As the US – Iran tensions grow, Iranians are targeting US in unexpected ways. One of the fears was the use of their hacking prowess, which they are doing now. They aren’t gifted or have the information as yet to take over the electrical grid in the US, but they are working to get there. Password-spraying attacks on US utilities and oil / gas companies have increased.
On Thursday morning, industrial control system security firm Dragos detailed newly revealed hacking activity that it has tracked and attributed to a group of state-sponsored hackers it calls Magnallium. The same group is also known as APT33, Refined Kitten, or Elfin, and has previously been linked to Iran. Dragos says it has observed Magnallium carrying out a broad campaign of so-called password-spraying attacks, which guess a set of common passwords for hundreds or even thousands of different accounts, targeting US electric utilities as well as oil and gas firms. Source: Iranian Hackers Have Been ‘Password-Spraying’ the US Grid | WIRED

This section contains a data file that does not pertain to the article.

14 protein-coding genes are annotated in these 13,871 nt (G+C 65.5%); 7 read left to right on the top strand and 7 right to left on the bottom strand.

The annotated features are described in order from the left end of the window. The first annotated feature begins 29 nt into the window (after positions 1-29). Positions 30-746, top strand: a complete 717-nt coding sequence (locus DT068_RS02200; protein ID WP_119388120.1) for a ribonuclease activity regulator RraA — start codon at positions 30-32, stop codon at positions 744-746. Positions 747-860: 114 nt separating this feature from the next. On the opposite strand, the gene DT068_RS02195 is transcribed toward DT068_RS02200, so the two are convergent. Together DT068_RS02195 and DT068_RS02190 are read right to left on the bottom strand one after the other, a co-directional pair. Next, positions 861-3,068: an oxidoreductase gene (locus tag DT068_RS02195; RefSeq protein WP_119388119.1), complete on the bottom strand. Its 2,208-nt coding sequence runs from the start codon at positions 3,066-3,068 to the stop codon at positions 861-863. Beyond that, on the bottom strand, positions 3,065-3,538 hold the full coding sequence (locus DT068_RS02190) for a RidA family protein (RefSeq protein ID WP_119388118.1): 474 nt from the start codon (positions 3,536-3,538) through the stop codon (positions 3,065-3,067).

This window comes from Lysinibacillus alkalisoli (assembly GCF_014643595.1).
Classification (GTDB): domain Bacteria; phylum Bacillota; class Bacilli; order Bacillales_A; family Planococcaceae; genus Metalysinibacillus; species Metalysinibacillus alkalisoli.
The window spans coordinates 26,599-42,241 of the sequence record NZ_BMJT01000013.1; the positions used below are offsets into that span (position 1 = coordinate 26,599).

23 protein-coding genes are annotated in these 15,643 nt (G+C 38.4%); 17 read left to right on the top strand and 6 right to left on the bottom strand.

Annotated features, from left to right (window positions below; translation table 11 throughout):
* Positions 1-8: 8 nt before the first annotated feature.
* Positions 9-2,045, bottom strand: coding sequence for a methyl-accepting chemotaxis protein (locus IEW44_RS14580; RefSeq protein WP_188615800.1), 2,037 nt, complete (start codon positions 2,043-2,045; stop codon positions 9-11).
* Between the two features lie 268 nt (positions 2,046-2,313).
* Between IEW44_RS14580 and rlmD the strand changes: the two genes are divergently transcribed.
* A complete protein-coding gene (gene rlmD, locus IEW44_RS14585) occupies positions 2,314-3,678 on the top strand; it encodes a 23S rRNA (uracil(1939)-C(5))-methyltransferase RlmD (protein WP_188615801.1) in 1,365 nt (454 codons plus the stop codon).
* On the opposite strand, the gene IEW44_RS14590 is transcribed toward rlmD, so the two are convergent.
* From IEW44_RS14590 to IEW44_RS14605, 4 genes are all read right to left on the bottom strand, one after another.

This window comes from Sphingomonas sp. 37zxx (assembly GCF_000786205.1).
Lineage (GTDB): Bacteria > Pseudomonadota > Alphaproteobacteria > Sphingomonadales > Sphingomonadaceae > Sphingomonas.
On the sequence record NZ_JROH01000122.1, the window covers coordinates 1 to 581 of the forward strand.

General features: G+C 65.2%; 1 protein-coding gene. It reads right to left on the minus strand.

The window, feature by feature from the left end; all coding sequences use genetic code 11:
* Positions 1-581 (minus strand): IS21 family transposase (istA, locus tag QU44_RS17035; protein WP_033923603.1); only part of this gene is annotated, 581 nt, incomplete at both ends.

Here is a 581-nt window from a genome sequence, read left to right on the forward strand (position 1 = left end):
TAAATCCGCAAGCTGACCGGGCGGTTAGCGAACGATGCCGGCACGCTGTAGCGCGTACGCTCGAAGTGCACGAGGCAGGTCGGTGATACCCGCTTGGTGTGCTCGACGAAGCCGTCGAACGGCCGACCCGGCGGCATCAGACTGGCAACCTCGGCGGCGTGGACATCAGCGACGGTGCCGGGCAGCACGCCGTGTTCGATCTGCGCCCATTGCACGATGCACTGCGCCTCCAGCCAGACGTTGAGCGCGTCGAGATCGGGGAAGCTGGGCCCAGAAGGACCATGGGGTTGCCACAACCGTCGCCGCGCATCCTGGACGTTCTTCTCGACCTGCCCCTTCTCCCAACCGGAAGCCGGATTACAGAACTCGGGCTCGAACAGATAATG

Iran has been indulging in Password-spraying and VPN hacking work for a long time. They have earlier breached some electrical utilities and now have also breached Bahrain’s national oil company Bapco. They used the VPN vulnerabilities in the companies network. A Devco report has now said that Palo Alto networks also have similar VPN vulnerabilities and could be exploited.
Just because we do not yet know of any breach, does not mean that they haven’t already breached something. Their efforts have been going on for a while.
They don’t have to turn off the lights. They simply have to incapacitate a company.
John Hultquist, the director of intelligence at security firm FireEye, which has tracked Magnallium for years under the name APT33, warns that its intrusions have frequently led to less sophisticated but nonetheless crippling acts of disruption. The group has been tied to cyberattacks that have destroyed thousands of computers, so-called wiper malware operations that have hit Iran’s adversaries across the Gulf region. They may not be able to turn out the lights, but they could simply destroy an electric utility’s computer network.
The battle is therefore far bigger and wider than just the one being fought in the Gulf.